<< Continuation of Part 2

Let’s start assembling the board that will control the state of the washing machine cycle. Four things are needed: the microcontroller, its power supply (the microcontroller works at 3.3 volts, and the power adapter we’re using works at 5v), the door lock detector and the actuation over the “start washing cycle” button.

As stated above, the ESP-01 needs 3.3 volts to work, a ground connection and needs to have pulled high (using a resistor, like a 10kohm one for example) the GPIO0 and GPIO2 pins in order to boot correctly. Apart from that, an output pin will actuate the start button and an input pin will detect the door lock state.

The 3.3 volts power can be obtained using, for example, an LM317T, a famous classic voltage regulator that, using a couple of resistors allows us to get a specific voltage. Using one of the many online calculators, we can calculate which resistors we need. In my case, I used this one.

This was the configuration I kept, because I had 220 ohm and 120 ohm resistors laying around (I could use three 120 ohm resistors to get a 360 ohm resistor).

About detecting the door lock state, let’s remember the homemade light-sensing component I told you about in the last post. At one end of this component, the 230v of the doorlock will turn on the pilot light. At the opposite end, the photoresistor will sense that light and adjust its resistance: when the pilot light is on, the resistance will be low, when the pilot light is off, the resistance will be high. How high and how low? Let’s check using a multimeter:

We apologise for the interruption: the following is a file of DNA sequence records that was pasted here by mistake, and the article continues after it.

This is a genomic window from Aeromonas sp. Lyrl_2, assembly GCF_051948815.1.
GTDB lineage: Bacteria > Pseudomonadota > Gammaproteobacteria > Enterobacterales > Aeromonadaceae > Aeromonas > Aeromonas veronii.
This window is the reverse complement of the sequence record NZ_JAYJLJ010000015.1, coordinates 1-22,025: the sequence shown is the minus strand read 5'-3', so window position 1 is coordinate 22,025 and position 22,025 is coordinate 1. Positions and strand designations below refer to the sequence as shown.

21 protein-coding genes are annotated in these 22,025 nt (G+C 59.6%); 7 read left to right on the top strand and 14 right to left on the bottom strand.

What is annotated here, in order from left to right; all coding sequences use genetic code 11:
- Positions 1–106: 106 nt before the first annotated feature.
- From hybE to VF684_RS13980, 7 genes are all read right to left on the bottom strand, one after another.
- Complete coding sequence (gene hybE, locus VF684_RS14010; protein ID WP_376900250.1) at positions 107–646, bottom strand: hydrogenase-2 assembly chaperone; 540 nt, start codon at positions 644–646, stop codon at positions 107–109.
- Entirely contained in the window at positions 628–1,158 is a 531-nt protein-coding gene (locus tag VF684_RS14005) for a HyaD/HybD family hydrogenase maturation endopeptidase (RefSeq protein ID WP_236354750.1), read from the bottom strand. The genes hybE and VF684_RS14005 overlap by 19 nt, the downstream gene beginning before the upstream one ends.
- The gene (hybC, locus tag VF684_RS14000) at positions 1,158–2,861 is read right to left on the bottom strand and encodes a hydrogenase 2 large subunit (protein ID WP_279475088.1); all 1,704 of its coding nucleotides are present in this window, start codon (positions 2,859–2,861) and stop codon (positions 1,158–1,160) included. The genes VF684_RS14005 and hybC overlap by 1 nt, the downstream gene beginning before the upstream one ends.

Okay, now, how do we convert the resistance value into an input signal for our microcontroller?. If we were using an arduino, with its analog inputs, it could be used just powering a pin through the photoresistor, but our small ESP-01 doesn’t have any analog pins. What should we do then?

We can use a voltage divider for this. The idea is to put another resistor with a specific value in series with the photoresistor, and connect them between 3.3 volts and ground (we cannot use 5 volts, since the input pins of the ESP-01 are not 5v tolerant). The intermediate point of resistor and photoresistor must then have a sufficient voltage to be interpreted as HIGH (normally 75% of the working voltage, so about 2.47 volt in this case). For this to be this way, we need to calculate the second resistor to use. There are also online calculators for this, like this one, which I used.

Using a 39 kohm resistor, which I also have in my repertoire, we would have 2.57 volts, enough to be interpreted as a HIGH signal.

The actuator of the start cycle button is next. The idea is to bridge the terminals of the button. As stated in the last post, we will be using a relay for this. To assure that the current needed to energize the relay’s coil and thus phisically move the contact of the relay does not surpass the current that a pin of our ESP-01 can provide, we will be using a transistor to actuate the relay. I had several 2N2222 laying around, so I used one of them. The transistor will receive the activation signal on the base pin, and will let then pass current between emitter and collector, powering the relay. Also, it is a good idea to add a diode paralell to the relay’s coil, because when the coil is de-energize, its magnetic field returns a pulse in the opposite direction, and can destroy our transistor or microcontroller. I had some 1N4148 diodes, so I used one.

This is all we need for the hardware. I mounted everything in a perfboard, leaving phisical separations between the high voltage 230 volts part and the low voltage 3.3/5 volt parts, to avoid problems. The result was: